Bringing 1,000 of those beds back, Hochul said, could serve more than 10,000 New Yorkers each year and restore the capacity to respond to the most serious cases of mental illness. 

Hochul also vowed to expand outpatient services, which she said would boost access, reduce waiting times and ensure appropriate levels of care.

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The Buffalo News interviewed several patients in recent weeks who painted a stark portrait of what they experienced at ECMC’s Comprehensive Psychiatric Emergency Program.

Within that, Hochul’s plan includes adding 12 new sites across the state with comprehensive psychiatric emergency programs, which provide hospital-level crisis care.

Those kinds of emergency programs could help relieve some pressure on Erie County Medical Center’s overwhelmed CPEP unit, which is the Buffalo Niagara region’s largest “safety net” mental health emergency department. In a series of stories over the last month, CPEP staffers and patients have described to The Buffalo News a program that is severely overburdened, with some patients waiting for up to three days to see a psychiatrist. 

In a statement, ECMC applauded Hochul’s multi-year plan to boost mental health services, noting it has advocated for more funding and greater access to outpatient services and long-term psychiatric beds for years.

“In order for ECMC and other hospitals across the state to increase capacity, significant increases are needed for inpatient reimbursement, as well as state funding for capital improvements to achieve that goal,” the Buffalo hospital said. “We look forward to the efforts of the state to provide these resources to hospitals. Gov. Hochul’s plan addresses increased access, which is critical to reducing overcrowding in psychiatric emergency rooms across the state.”

The wild card in all these plans, of course, surrounds staffing constraints.

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Trying to find mental health and addiction workers is a daunting, but pressing, task, given the demand for mental health and substance use counseling skyrocketed during the Covid-19 pandemic.

It stands to reason that more mental health programs and more inpatient beds will require more staff. 

“I think addressing the workforce issue is something that has been a focus and needs to continue, because that’s the other part of the problem,” said Voelker, of Spectrum Health.

And it is a problem for many others in health care, too.

Here’s a brief look at some of Hochul’s other health care proposals:

Health care is a challenged industry, struggling with workforce needs and trying to keep up with a rapidly evolving care delivery system.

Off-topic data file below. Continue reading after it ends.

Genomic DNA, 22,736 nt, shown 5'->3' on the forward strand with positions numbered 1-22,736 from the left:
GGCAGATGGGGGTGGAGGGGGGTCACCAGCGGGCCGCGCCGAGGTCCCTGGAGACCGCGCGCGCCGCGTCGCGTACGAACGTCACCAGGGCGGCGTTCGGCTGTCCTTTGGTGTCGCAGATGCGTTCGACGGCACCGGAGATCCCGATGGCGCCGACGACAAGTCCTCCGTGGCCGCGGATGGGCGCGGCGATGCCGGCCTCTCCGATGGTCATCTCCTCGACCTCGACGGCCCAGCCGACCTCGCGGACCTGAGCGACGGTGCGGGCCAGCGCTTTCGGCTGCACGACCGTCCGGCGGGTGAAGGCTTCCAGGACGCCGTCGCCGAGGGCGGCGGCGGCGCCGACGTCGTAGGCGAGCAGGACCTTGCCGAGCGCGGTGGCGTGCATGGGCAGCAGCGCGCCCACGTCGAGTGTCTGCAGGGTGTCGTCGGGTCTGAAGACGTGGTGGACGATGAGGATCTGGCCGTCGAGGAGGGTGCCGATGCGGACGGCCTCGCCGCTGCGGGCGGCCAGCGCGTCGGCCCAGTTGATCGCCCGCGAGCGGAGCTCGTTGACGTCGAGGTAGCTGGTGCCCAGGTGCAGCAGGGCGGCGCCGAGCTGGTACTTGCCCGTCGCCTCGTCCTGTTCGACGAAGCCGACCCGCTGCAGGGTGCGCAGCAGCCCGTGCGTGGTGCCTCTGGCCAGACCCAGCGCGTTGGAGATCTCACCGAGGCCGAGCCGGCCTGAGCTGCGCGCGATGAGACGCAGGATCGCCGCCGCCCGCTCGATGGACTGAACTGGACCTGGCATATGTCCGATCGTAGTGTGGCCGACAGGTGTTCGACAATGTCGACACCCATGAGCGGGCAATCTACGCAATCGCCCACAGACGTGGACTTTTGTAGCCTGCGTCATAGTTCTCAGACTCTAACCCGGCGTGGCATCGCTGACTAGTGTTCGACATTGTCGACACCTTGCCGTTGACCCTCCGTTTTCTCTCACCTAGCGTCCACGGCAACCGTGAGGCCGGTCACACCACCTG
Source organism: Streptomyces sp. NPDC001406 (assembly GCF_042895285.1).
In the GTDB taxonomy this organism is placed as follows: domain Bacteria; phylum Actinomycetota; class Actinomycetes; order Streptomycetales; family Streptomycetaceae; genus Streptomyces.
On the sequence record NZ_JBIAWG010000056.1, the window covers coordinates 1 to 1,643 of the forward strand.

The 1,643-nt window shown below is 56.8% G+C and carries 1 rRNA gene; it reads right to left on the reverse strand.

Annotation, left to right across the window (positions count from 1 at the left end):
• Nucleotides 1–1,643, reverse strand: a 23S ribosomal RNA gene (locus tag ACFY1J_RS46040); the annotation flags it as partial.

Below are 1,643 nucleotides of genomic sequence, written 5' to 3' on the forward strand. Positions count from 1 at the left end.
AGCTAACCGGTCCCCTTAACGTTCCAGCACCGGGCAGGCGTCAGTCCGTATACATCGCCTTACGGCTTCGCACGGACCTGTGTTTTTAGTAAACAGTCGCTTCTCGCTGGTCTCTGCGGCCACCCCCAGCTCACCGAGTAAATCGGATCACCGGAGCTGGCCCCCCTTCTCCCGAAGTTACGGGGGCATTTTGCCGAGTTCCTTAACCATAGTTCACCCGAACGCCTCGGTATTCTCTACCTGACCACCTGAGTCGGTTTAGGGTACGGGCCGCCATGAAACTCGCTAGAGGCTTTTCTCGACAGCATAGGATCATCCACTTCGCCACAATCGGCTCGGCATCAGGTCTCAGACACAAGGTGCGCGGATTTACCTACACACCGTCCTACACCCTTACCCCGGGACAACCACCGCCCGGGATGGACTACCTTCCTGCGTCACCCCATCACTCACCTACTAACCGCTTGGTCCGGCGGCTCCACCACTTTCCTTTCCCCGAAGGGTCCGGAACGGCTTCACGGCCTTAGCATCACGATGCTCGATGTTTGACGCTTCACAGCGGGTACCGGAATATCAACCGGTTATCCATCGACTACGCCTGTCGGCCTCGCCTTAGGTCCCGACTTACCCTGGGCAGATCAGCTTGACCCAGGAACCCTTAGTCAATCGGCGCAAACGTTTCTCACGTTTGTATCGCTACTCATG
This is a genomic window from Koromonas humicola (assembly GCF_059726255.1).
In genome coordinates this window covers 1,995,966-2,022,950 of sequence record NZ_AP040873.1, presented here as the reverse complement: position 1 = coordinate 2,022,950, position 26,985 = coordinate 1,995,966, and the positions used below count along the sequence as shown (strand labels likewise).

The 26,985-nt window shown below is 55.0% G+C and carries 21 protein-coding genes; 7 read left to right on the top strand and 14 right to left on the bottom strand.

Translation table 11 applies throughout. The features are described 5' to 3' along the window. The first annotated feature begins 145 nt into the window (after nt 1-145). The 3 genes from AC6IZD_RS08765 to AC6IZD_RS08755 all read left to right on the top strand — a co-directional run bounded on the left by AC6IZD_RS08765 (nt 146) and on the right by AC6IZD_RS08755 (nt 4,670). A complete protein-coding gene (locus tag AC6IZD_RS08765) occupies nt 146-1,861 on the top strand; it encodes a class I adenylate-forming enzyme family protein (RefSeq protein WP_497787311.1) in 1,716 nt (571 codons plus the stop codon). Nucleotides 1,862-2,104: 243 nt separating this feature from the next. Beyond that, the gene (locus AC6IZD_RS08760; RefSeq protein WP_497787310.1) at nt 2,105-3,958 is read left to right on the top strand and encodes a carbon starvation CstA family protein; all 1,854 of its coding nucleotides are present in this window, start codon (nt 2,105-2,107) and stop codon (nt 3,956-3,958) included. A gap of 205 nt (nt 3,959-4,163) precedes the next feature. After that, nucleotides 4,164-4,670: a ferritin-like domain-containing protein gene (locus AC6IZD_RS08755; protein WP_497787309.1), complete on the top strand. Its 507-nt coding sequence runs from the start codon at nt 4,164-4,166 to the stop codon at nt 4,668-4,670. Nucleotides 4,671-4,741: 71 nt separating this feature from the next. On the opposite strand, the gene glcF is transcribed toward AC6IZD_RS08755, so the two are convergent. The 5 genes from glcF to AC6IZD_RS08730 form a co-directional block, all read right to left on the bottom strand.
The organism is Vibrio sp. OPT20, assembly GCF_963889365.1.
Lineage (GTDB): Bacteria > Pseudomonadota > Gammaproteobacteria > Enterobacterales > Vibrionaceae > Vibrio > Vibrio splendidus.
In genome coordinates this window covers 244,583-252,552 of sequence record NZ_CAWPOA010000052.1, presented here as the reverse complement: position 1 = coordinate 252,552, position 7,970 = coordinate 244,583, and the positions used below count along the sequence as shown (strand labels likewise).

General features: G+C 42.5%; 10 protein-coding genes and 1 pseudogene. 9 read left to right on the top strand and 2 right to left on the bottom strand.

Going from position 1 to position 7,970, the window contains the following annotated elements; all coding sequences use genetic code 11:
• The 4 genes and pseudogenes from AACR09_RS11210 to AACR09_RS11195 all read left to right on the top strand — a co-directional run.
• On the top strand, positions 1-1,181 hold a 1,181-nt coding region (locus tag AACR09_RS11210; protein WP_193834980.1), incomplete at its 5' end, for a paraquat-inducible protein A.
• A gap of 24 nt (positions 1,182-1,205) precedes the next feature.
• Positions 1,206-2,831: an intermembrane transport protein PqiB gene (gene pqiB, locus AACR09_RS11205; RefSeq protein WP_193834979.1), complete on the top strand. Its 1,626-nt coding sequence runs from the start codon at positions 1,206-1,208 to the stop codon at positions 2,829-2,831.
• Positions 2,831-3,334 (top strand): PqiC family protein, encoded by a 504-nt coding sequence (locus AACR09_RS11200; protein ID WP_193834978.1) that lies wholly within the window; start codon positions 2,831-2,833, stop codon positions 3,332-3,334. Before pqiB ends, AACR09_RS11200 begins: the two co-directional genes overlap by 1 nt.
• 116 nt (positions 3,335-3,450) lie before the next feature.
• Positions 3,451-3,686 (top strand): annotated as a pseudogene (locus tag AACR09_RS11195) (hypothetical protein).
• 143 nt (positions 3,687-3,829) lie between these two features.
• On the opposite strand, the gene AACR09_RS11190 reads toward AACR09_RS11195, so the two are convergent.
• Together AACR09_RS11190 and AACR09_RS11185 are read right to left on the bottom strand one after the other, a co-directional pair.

For that reason, Hochul wants to establish a Commission on the Future of Health Care, which will provide strategic guidance to transform the state’s health care system.

The commission’s goals would include improving access to and the quality of care as well as health outcomes. 

The commission also would identify ways to eliminate waste in the system and create long-term stability, including a plan for struggling hospitals – and Western New York has plenty of those.

Travel nurse agency reform

Throughout the pandemic, health care providers that were short on staff found themselves relying heavily on traveling nurses, who could make three to four times the hourly pay of a permanent staff nurse. 

Some providers claimed the staffing agencies were, at times, price-gouging. 

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Perhaps no current issue looms larger for WNY’s hospitals, paying huge costs to travel agencies amid a staffing pinch and desperately searching for permanent employees to lessen their reliance on high-priced temporary workers.

Hochul plans to introduce legislation to require staffing agencies to register and report key data about their operations. The goal, Hochul’s office said, is to increase transparency into the use and cost of contract labor.

The data would then be used to explore “options to remedy the dependence upon, and escalating costs related to, agency staffing.”

Bea Grause, president of the Healthcare Association of New York State, which represents hospitals, nursing homes and other health care organizations, in a statement lauded several of Hochul’s health care proposals, including “proposing measures to reform traveling nurse staffing agency practices.”

Jon Harris can be reached at 716-849-3482 or [email protected] Follow him on Twitter at @ByJonHarris.